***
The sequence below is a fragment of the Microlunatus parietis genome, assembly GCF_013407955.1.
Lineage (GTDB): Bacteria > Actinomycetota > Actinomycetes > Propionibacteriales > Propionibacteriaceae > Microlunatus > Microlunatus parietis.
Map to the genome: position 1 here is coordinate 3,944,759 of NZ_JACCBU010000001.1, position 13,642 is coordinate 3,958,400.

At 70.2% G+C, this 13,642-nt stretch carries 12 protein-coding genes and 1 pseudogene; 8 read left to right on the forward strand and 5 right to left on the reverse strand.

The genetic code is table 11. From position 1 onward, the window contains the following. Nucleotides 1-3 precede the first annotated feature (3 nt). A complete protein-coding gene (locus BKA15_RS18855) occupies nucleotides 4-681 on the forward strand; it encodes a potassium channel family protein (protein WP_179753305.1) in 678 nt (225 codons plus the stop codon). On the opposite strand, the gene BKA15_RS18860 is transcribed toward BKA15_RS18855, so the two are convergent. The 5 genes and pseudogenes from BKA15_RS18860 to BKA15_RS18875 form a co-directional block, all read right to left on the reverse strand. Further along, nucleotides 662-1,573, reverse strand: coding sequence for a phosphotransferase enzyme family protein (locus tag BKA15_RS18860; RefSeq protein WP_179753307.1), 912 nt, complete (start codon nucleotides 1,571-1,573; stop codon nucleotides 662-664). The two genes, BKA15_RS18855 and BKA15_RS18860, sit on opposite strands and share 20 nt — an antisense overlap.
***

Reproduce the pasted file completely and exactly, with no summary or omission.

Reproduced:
The sequence below is a fragment of the Microlunatus parietis genome, assembly GCF_013407955.1.
Lineage (GTDB): Bacteria > Actinomycetota > Actinomycetes > Propionibacteriales > Propionibacteriaceae > Microlunatus > Microlunatus parietis.
Map to the genome: position 1 here is coordinate 3,944,759 of NZ_JACCBU010000001.1, position 13,642 is coordinate 3,958,400.

At 70.2% G+C, this 13,642-nt stretch carries 12 protein-coding genes and 1 pseudogene; 8 read left to right on the forward strand and 5 right to left on the reverse strand.

The genetic code is table 11. From position 1 onward, the window contains the following. Nucleotides 1-3 precede the first annotated feature (3 nt). A complete protein-coding gene (locus BKA15_RS18855) occupies nucleotides 4-681 on the forward strand; it encodes a potassium channel family protein (protein WP_179753305.1) in 678 nt (225 codons plus the stop codon). On the opposite strand, the gene BKA15_RS18860 is transcribed toward BKA15_RS18855, so the two are convergent. The 5 genes and pseudogenes from BKA15_RS18860 to BKA15_RS18875 form a co-directional block, all read right to left on the reverse strand. Further along, nucleotides 662-1,573, reverse strand: coding sequence for a phosphotransferase enzyme family protein (locus tag BKA15_RS18860; RefSeq protein WP_179753307.1), 912 nt, complete (start codon nucleotides 1,571-1,573; stop codon nucleotides 662-664). The two genes, BKA15_RS18855 and BKA15_RS18860, sit on opposite strands and share 20 nt — an antisense overlap.